This sparked the birth of Miami Blazers. They’re a diverse group of riders: from LA and around the US, and also the Caribbean, Venezuela and other South American countries. The barriers to professional cycling are complex for riders from these countries: something you can read more about in our interview with Paraguayan CANYON//SRAM cyclist Agua Marina Espinola.
The Blazers are part of the Williams Racing League, led by influential African-American pro riders Cory and Justin Williams. Along with the Williams’ team, L39ION of LA, the Blazers were set up to tackle the inequality and lack of diversity in professional cycling.
Changing the world one black rider at a time
Cycling is traditionally a white man’s world. In 2021, less than 1% of riders in the WorldTour (the highest level of men’s professional cycling) were black. The 2022 Tour de France featured no black riders at all. The reasons for this are widely discussed, and action is needed to remedy it.
Dante believes change is on the horizon.
“In the US, there has been a growing shift in diversity within the cycling culture, and people are catching on.” he says. “In reality, we need people to notice us and welcome us with an open mind. Cycling is very traditional and when things change, it’s perceived to be negative. People don’t like change but change can be for the better.”
Teammate Angel Munoz agrees. “Now we’re seeing more colour-diverse individuals entering the sport and winning these races. It definitely motivates both of us to just keep doing what we’re doing because it motivates the younger generation. They look up to me and Dante. They can relate because we came from that.”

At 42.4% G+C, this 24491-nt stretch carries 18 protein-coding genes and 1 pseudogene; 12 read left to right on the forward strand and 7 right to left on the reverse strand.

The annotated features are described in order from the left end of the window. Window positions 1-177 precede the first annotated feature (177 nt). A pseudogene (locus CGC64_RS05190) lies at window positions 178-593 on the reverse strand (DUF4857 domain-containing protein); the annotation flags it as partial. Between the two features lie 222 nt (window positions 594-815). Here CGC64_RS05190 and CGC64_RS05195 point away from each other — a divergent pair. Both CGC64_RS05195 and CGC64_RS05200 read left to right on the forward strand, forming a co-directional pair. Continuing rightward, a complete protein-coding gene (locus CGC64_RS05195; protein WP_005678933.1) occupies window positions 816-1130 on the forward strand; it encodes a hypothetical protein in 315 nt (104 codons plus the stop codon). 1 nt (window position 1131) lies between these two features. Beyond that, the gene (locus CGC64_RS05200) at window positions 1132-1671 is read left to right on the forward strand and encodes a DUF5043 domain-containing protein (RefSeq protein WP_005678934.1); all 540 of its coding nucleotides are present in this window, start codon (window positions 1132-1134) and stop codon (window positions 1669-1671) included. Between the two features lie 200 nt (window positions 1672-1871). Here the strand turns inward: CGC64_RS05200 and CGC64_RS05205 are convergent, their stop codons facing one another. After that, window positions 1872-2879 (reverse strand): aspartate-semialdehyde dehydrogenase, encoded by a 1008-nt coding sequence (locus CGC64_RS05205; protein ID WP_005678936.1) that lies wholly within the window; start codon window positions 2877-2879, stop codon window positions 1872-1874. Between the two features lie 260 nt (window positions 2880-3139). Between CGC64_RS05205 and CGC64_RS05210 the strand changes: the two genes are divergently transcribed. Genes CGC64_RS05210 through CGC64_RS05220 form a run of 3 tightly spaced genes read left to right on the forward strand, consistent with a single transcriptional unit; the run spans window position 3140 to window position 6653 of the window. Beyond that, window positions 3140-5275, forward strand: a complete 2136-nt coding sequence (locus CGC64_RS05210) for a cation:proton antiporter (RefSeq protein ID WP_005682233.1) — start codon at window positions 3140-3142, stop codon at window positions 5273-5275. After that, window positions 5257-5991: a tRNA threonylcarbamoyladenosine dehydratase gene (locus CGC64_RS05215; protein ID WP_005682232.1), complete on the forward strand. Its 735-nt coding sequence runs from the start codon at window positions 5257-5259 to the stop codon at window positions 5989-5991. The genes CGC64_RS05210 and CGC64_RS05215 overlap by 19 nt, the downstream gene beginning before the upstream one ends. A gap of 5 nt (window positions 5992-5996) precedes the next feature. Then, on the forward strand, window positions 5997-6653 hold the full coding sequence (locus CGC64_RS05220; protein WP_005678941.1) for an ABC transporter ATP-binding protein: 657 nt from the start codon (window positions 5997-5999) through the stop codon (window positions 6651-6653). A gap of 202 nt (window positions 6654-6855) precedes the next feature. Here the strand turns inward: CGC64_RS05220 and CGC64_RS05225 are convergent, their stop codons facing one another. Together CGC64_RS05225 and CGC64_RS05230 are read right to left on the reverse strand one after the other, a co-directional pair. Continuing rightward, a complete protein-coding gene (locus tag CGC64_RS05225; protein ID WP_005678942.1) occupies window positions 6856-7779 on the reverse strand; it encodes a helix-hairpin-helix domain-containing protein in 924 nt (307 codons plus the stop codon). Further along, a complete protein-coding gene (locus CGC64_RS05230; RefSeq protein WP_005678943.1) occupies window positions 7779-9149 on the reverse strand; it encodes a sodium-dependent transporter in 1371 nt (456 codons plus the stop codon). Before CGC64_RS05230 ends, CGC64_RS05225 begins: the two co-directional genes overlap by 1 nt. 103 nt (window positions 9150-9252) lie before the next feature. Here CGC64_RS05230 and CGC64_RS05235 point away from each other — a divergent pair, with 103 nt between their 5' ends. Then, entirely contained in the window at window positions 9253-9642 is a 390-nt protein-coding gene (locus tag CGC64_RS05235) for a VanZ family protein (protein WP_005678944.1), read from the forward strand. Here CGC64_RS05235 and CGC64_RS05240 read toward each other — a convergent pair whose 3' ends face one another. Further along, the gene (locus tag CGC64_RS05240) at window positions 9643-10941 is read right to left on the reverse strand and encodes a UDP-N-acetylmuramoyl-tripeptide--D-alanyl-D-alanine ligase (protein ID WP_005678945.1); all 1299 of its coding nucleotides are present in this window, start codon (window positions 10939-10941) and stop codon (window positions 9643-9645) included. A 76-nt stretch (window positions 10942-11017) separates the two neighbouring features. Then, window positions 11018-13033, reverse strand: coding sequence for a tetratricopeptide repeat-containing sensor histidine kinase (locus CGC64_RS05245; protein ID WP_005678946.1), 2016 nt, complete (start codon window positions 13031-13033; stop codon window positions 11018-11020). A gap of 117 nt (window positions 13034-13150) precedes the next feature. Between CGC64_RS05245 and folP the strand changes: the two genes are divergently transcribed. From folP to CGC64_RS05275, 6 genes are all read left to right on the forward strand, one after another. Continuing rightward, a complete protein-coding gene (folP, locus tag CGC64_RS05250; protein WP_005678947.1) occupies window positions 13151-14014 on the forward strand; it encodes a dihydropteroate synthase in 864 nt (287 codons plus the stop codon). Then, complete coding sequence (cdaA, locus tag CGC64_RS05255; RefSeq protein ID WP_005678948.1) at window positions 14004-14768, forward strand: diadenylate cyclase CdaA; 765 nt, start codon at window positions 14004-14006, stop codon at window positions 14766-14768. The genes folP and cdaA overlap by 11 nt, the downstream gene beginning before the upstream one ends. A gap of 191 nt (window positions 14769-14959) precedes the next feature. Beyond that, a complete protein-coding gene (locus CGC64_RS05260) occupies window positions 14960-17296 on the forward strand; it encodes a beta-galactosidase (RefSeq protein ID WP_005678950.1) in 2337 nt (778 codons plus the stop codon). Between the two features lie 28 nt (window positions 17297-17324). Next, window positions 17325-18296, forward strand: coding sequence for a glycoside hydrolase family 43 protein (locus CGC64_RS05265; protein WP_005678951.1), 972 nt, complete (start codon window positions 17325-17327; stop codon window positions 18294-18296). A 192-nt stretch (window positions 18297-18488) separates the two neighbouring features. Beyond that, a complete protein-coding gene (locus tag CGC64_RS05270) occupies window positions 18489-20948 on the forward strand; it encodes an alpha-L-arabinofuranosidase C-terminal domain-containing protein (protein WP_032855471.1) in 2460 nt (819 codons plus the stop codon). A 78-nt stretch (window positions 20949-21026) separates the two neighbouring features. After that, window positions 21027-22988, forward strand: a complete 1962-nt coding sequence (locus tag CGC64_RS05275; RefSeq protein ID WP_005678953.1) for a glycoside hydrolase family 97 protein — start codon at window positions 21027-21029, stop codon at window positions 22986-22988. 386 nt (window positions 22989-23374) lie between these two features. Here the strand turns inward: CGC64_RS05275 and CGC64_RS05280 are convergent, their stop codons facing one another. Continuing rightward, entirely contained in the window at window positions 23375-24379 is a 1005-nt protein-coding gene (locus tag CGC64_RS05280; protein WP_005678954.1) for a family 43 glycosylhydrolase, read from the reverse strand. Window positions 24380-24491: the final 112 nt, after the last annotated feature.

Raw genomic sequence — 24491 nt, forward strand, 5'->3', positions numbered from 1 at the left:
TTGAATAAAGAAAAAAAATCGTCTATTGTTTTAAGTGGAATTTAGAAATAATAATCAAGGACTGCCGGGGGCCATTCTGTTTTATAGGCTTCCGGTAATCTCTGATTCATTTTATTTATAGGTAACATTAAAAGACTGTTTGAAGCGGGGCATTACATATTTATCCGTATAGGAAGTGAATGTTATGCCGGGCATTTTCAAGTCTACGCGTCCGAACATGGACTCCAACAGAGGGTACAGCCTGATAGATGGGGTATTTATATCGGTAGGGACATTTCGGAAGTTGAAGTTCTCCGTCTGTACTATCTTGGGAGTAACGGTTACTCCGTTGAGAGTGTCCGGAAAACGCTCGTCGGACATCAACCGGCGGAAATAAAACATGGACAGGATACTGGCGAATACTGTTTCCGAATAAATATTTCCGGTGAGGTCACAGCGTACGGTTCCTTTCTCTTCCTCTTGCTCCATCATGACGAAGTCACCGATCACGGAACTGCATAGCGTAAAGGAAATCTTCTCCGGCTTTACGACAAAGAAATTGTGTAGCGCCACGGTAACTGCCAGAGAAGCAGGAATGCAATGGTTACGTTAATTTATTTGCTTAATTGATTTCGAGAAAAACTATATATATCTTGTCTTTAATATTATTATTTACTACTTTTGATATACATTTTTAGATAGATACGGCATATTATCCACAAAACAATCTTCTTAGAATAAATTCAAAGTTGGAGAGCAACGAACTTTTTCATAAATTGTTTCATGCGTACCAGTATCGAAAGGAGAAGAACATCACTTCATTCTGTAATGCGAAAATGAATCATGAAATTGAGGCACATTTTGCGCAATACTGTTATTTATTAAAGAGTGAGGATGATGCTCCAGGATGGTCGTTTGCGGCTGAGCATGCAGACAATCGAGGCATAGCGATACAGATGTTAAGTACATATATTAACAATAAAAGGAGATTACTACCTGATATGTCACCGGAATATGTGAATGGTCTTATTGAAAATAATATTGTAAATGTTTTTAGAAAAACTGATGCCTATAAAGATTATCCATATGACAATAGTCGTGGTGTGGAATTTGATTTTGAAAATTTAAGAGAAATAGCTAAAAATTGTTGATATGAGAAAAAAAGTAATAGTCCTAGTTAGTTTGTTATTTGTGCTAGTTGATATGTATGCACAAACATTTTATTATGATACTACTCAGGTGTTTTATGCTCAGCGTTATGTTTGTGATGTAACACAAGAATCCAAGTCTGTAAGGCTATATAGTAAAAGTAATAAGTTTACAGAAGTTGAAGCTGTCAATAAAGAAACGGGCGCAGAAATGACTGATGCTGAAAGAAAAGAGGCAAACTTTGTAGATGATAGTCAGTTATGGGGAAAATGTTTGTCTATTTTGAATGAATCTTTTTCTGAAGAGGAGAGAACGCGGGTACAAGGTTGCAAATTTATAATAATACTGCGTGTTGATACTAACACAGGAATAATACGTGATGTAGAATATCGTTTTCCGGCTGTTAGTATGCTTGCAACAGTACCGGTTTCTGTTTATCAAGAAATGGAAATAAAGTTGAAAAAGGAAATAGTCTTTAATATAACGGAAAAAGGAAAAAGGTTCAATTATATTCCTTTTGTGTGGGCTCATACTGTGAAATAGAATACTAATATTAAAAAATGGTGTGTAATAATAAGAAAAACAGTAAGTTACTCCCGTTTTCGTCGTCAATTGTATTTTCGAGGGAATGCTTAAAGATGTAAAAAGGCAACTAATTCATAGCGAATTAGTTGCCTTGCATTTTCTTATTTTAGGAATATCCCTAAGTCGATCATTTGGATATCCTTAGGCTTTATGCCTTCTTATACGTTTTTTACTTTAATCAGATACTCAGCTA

For many kids growing up in disadvantaged areas, the bike can be a tool to inspire them to break the cycle. Justin Williams explains, “the bike gives you perspective, it shows you the world from a place you never knew existed. The bike allows you to travel through these different neighbourhoods with these big houses and super nice cars and you’re seeing people living a life you’ve never seen before.”
It’s Dante’s love of cycling that enabled him to build a very different life. But Dante, Justin and Angel are very clear that this isn’t a selfish pursuit. The reason they’re riding and racing is to make it easier for kids of similar background as them to get on a bike and chase their dreams, even if it seems unattainable at first.
“We’re building teams, building camps and teaching them the fundamentals of cycling” explains Dante. “We do these really cool junior day camps wherever we’re racing. We hang out with the kids, we teach them some things, instil knowledge and just be with them.”
Dante is a constant source of motivation. He’s inherently a good person striving to grow at every opportunity. To all around him, he’s a champion who succeeds. When times are tough, he develops and evolves who he is as a person, on and off the bike.
We’re all born with a God-given gift and how we go about life determines how that can evolveDante Young
The champion’s champion
We know Dante inspires hundreds if not thousands of people around him. This film alone will no doubt increase that number. But who inspires him?
“Oh, that’s a hard one!” he laughs. He considers his reply before answering.
“I look up to people who have always been successful but who have evolved into champions in their own right. LeBron James is an example. He’s always been a successful athlete but he’s always evolved to be an activist and outspoken and a businessman. He’s knowledgeable and has instilled knowledge into the people around him. He’s willing to carry his team on and off the basketball court and be a leader in order to be successful. That’s a champion’s mindset.”
“We’re all born with a God-given gift and how we go about life determines how that can evolve. How you evolve, how you grow as a person and how you impact people more than just through your craft.”
Get out and cheer for Miami Blazers
Miami Blazers will be taking on the full US criterium calendar in 2023. They also have some exciting but yet unconfirmed events in the calendar. Keep your eyes peeled on Dante’s personal Instagram channel, or the Miami Blazers Instagram channel for all the details in due course.
Most importantly, get out there and be more Dante.